effective date of this insurance depends on the date coverage
is elected.” Dkt. 33-2, Ex. A at 21. In other words, an
employee must affirmatively elect to enroll in LTD insurance,
may only do so by authorizing payroll deductions, and that
deduction will appear as a deduction on the employee's
paychecks. See id.; see also Medina Decl.
¶ 5; Ex. B at 27 (“You pay $0.364 per $100 of
covered pay per month for LTD. When you enroll, you will see
your specific paycheck cost.”).
open enrollment period occurs between May and June each year.
See Medina Decl. ¶ 6. In conjunction with open
enrollment, Staples distributes a corresponding
“Benefits Guide” that describes the benefits
available and the procedures for enrolling in or modifying
coverage. Id. ¶¶ 6-8. That Benefits Guide
states that Staples provides STD coverage for free but
employees must elect and purchase LTD coverage. Id.;
Ex. B at 27 (2013-2014 Benefits Guide). It also states that
if an employee elects LTD coverage, the premium payment will
be deducted from the employee's paycheck. Ex. B at 27.
After each enrollment period, regardless of whether the
employee made benefits changes, Staples sends a
“Confirmation of Elections Statement” that
documents the employees' benefits (“Confirmation
Statement”). Medina Decl. ¶¶ 10, 15, 17;
Medina Reply Decl. ¶ 9.
employees also have an opportunity to review and elect
voluntary benefits when first hired. Medina Decl.
¶¶ 10, 13. Newly hired employees receive a
worksheet that describes coverage options and the costs of
those options. Id. The employee is also provided
access to Staples' benefits website, which contains
information about voluntary and automatic benefits.
Id. After an employee elects coverage options
through an online portal, Staples mails the employee her
Confirmation Statement. Id.; Dkt. 35-1, Medina Reply
Decl. ¶¶ 4-6.
Staples hired Spies on September 3, 2013, Spies participated
in the above process. Medina Decl. ¶ 13, 14.
Plaintiff's initial employment paperwork included a
personalized benefits worksheet, which included the option to
elect LTD insurance. Id. ¶ 13. Plaintiff does
not dispute that Staples provided her that worksheet. Indeed,
it would be hard for her to do so because on the same
day-September 3, 2013-plaintiff elected several other
voluntary benefits, including dental and vision insurance.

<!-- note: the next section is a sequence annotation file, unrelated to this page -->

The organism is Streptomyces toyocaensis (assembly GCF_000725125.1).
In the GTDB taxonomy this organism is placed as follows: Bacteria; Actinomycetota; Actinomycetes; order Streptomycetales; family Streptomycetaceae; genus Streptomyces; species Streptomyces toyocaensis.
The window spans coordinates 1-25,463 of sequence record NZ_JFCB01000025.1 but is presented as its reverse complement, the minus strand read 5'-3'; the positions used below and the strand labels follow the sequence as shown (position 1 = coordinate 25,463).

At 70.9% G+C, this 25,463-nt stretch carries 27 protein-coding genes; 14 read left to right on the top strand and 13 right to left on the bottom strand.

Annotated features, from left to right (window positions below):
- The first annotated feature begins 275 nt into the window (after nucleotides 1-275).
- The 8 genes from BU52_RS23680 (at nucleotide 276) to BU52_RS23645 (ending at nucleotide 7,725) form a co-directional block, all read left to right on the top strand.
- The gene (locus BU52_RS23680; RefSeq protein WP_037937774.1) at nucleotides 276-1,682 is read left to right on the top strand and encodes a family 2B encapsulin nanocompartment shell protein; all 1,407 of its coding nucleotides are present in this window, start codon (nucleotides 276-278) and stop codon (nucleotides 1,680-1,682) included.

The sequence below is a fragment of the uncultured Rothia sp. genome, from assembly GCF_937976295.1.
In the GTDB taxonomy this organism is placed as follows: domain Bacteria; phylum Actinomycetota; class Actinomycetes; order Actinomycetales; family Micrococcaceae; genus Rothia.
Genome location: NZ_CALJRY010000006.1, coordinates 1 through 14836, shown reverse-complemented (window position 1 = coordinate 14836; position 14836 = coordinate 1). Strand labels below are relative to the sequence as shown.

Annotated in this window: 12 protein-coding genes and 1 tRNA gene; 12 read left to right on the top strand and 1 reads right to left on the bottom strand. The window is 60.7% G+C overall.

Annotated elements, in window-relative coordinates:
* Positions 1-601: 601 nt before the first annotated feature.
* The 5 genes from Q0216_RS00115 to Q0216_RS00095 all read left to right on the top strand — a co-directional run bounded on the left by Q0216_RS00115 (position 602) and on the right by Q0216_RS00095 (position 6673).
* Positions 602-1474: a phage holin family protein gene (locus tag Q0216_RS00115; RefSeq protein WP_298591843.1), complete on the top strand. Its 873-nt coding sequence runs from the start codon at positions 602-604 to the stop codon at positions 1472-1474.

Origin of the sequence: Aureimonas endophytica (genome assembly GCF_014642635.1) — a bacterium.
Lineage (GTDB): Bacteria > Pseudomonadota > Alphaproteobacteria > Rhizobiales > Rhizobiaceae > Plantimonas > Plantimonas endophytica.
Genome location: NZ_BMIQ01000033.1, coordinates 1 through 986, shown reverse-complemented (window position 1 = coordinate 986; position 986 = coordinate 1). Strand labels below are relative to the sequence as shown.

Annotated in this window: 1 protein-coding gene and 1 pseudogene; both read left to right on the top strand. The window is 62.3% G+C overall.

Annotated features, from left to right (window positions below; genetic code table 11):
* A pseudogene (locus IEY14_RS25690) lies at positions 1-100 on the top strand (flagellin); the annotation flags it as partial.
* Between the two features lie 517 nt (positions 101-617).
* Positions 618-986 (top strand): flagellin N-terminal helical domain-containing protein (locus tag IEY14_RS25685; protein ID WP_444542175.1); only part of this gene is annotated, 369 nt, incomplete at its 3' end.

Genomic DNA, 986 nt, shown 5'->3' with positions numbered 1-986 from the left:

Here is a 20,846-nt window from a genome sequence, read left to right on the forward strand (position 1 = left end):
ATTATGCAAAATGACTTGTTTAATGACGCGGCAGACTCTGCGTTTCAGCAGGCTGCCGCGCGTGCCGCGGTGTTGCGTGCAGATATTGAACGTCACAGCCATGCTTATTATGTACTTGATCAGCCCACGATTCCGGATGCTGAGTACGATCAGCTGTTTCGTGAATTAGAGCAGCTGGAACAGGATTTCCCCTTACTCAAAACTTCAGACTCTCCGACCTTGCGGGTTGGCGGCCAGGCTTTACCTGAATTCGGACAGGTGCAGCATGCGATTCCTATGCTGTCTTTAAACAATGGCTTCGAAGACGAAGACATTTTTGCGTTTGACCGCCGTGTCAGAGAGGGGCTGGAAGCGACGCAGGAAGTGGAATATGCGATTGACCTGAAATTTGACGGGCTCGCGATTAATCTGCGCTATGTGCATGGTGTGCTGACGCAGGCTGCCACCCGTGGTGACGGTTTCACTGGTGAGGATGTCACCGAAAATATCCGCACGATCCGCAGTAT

Id. ¶ 14; Ex. C; Medina Reply Decl. ¶ 6.
The same records indicate that Spies “waived” LTD
insurance. Ex. C; Medina Reply Decl. ¶ 5. On September
19, 2013, Staples sent plaintiff her Confirmation Statement
showing the benefits she selected. Ex. D; Medina Decl. ¶
15; Medina Reply Decl. ¶ 7. And once plaintiff became
eligible to receive benefits, plaintiff's paychecks
reflected premium payment deductions for the additional
benefits Spies elected, but no deduction for LTD coverage.
Medinal Decl. ¶ 16; see, e.g., Ex. E at 50
was on STD leave during Staples' 2014 open enrollment.
Medina Decl. ¶ 17. Spies nevertheless received the 2014
Benefits Guide and, though she made no benefits changes, also
received a subsequent Confirmation Statement. Medina Decl.
¶ 17; Ex. F. In any event, even if plaintiff had elected
to enroll in LTD insurance at that time-and the evidence
shows that she did not-that coverage would not have become
effective because Spies never returned to Staples as a
full-time employee. Ex. A. at 21 (“If an Employee is
not in Active Service on the date insurance would otherwise
be effective, it will be effective on the date he or she
returns to any occupation for the employer on a full time
basis.”); see also Ex. A at 32 (defining
best plaintiff musters in response to this evidence does not
come close to creating a dispute of material fact about
whether Spies enrolled in the LTD plan. Spies'
declaration, the only evidence plaintiff submitted, merely
states that Spies neither remembers being asked to opt in or
out of LTD ...